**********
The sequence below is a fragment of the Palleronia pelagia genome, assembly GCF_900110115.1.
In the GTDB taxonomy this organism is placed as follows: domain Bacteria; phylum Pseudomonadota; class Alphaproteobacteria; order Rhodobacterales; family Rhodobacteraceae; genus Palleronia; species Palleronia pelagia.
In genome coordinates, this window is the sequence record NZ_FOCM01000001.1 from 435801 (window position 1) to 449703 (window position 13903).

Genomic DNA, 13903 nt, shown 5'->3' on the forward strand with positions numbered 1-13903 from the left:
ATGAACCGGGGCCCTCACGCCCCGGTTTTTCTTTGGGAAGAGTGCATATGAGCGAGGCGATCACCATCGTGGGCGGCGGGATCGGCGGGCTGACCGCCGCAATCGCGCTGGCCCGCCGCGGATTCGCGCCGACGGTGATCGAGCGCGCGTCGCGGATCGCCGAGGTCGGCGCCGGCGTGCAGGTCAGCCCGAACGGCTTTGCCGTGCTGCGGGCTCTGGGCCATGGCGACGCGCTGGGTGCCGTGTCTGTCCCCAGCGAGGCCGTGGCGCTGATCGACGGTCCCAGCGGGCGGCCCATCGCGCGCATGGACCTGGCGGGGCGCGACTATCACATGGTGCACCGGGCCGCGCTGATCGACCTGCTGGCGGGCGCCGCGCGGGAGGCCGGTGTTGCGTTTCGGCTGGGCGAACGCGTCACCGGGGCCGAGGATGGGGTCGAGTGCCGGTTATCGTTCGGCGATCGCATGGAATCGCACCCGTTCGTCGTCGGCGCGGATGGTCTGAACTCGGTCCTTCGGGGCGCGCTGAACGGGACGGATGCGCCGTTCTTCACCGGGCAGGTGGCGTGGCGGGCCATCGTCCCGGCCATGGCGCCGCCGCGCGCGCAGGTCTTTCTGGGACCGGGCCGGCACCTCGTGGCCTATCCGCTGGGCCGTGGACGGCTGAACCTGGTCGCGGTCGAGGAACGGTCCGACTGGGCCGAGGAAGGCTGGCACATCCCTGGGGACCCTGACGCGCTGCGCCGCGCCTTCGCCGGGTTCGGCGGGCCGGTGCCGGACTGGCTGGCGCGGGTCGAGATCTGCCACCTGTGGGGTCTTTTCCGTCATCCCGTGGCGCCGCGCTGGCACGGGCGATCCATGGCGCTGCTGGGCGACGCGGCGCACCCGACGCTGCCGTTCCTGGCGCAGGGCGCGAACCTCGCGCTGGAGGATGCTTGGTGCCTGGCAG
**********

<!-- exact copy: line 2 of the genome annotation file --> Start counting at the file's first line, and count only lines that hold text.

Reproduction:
In the GTDB taxonomy this organism is placed as follows: domain Bacteria; phylum Pseudomonadota; class Alphaproteobacteria; order Rhodobacterales; family Rhodobacteraceae; genus Palleronia; species Palleronia pelagia.